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Airbnb Further Disrupts Real Estate.

ULI San Diego/Tijuana just played host to JaJa Jackson at the Quartyard in downtown SD. JaJa is Head of Landlord Partnerships at Airbnb. His mandate is pretty clear: expand Airbnb’s market penetration. The lunch was fascinating and by far one of the more stimulating ULI events I’ve attended in recent years. Maybe that’s just because I’m an idea junkie. Either way, what has been established and what is yet to come offers significant opportunity for all astute real estate operators.

Some fun facts:

  • 40% of the U.S. has had a home share experience. That’s amazing to me given the newness of the space.
  • About 800,000 people stayed in Airbnb homes one night last week.
  • Airbnb hosts offer homes in 34,000 cities and 90 countries; their size doubles annually.
  • Airbnb does more business in Europe than the USA.

 

There are two things JaJa shared which caught my attention. One, they’re setting up strategic alliances with massive multifamily REITs in the United States. Institutional property owners have concerns about the infiltration of Airbnb into their spaces. They don’t have visibility into who’s occupying units, they don’t get any revenue share, and they don’t have any control. Jaja kept details pretty sparse, but you can see pretty clearly that they’re making a major push into the space. As a great example of the old “if you can’t beat them, join them” mentality, I think both Airbnb and landlords recognize that home sharing is here to stay so they might as well work with it, rather than against it. The goal is to allow tenants to have some access to this revenue stream, while giving landlords the ability to define the terms under which they will allow it. In in a 4% cap rate world, every incremental dollar NOI is worth $25 of asset value; it’s not hard to see why the REITs might be intrigued by this dynamic.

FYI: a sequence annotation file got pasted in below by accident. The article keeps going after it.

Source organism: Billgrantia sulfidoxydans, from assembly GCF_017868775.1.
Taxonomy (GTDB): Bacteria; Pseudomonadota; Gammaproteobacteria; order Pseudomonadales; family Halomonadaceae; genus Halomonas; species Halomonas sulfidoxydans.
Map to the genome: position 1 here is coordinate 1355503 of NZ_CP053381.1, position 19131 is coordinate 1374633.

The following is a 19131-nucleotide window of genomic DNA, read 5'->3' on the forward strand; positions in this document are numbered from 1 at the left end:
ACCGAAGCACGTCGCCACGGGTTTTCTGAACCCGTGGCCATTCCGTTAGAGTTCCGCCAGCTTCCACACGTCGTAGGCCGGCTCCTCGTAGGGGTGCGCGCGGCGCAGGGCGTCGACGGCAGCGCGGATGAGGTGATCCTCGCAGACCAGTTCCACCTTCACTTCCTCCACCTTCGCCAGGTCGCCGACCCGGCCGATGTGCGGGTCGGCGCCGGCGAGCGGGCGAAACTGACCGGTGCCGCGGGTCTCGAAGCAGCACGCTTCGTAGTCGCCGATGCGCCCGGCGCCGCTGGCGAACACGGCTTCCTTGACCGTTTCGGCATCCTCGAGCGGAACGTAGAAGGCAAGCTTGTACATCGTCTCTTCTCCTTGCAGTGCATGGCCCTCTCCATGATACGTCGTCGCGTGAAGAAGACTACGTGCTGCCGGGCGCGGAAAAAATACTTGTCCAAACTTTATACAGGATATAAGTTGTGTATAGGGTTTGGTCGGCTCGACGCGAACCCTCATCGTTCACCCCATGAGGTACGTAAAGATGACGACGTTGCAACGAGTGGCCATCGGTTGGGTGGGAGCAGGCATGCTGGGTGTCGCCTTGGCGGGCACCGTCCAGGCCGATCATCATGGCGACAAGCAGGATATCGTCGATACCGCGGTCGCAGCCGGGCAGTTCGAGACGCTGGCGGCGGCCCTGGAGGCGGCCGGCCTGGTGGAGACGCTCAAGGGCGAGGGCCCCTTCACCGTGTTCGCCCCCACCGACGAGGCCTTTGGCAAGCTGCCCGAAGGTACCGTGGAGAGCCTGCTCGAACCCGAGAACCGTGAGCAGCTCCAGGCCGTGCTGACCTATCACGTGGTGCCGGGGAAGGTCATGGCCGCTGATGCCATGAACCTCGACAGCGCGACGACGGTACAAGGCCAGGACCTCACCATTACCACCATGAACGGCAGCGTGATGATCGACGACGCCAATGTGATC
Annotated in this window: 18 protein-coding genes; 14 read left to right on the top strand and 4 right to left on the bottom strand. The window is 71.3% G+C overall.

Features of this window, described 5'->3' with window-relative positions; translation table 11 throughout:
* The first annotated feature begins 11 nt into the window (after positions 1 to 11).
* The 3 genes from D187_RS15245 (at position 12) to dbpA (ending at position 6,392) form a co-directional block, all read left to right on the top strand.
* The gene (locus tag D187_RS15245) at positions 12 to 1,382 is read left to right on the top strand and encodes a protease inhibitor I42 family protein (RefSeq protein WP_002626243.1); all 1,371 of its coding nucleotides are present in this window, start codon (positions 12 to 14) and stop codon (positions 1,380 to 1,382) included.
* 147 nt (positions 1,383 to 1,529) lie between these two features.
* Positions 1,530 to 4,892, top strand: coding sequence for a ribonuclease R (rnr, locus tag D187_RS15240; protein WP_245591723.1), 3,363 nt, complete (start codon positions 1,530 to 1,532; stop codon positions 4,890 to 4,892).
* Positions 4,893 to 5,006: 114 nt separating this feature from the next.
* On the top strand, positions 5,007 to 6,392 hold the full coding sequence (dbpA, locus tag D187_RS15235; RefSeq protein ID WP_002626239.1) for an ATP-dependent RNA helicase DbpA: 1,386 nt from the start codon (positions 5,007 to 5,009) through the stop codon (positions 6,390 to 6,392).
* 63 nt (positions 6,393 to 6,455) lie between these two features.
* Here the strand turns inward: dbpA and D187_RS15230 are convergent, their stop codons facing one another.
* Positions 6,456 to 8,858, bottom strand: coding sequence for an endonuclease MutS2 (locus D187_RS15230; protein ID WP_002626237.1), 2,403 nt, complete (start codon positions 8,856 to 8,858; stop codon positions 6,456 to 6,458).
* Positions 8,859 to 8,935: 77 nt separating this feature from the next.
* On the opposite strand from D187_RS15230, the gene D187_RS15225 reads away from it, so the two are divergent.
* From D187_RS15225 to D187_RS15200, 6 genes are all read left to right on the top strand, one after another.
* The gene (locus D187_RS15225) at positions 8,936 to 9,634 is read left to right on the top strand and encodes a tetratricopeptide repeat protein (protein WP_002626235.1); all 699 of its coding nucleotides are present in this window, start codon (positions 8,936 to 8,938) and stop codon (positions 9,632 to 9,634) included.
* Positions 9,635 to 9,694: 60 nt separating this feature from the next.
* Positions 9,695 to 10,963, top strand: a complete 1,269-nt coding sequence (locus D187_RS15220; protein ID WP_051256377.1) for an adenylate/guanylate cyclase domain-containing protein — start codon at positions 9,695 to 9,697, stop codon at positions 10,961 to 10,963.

The other, more intriguing item that caught my attention was the fact that Airbnb sees (and articulates) that incorporating home sharing elements into the design process adds significant value to a product offering. This is awesome! If you are trying to sell a condo, for example, and your buyer is comfortable with the sharing economy and all that it entails, why not make it easier for them to do so? And in doing so, it makes sense that the buyer would ascribe a premium to the home. Some of the design notions discussed included:

  • Moveable walls
  • Permanent soap dispensers
  • Secret shelves/storage that protects host’s goods from the guest
  • Private to semi-public space shifting ability
  • Mirrored pocket doors/lock-offs
  • Luggage storage lockers
  • Easy clean surfaces (No grout)
  • Smart locks with temporary or one time access
  • Guest welcome centers
  • Luggage storage

 

Airbnb has an entire division, the “Wonderlab”, committed to the creation of an Airbnb “certified” home, those which incorporate enough of these unique and intelligent design elements to substantially improve the experience for guests and hosts, and then be “certified.” Think LEED, but for home sharing.

It’s really easy to see a specialty design/architectural firm partnering up with entrepreneurial real estate operators who can (re)develop compelling real estate projects that specifically cater to this marketplace. While this is disruptive tech, it’s also a great example of creative destruction. As old assets find the economy passing them by, they may shift class to a new highest and best use. And bringing these design elements into a new product could provide significant differentiation from the competitive set.

Rock on Airbnb!! Rock on JaJa!

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Original post by Kevin Choquette on LinkedIn Pulse can be viewed here.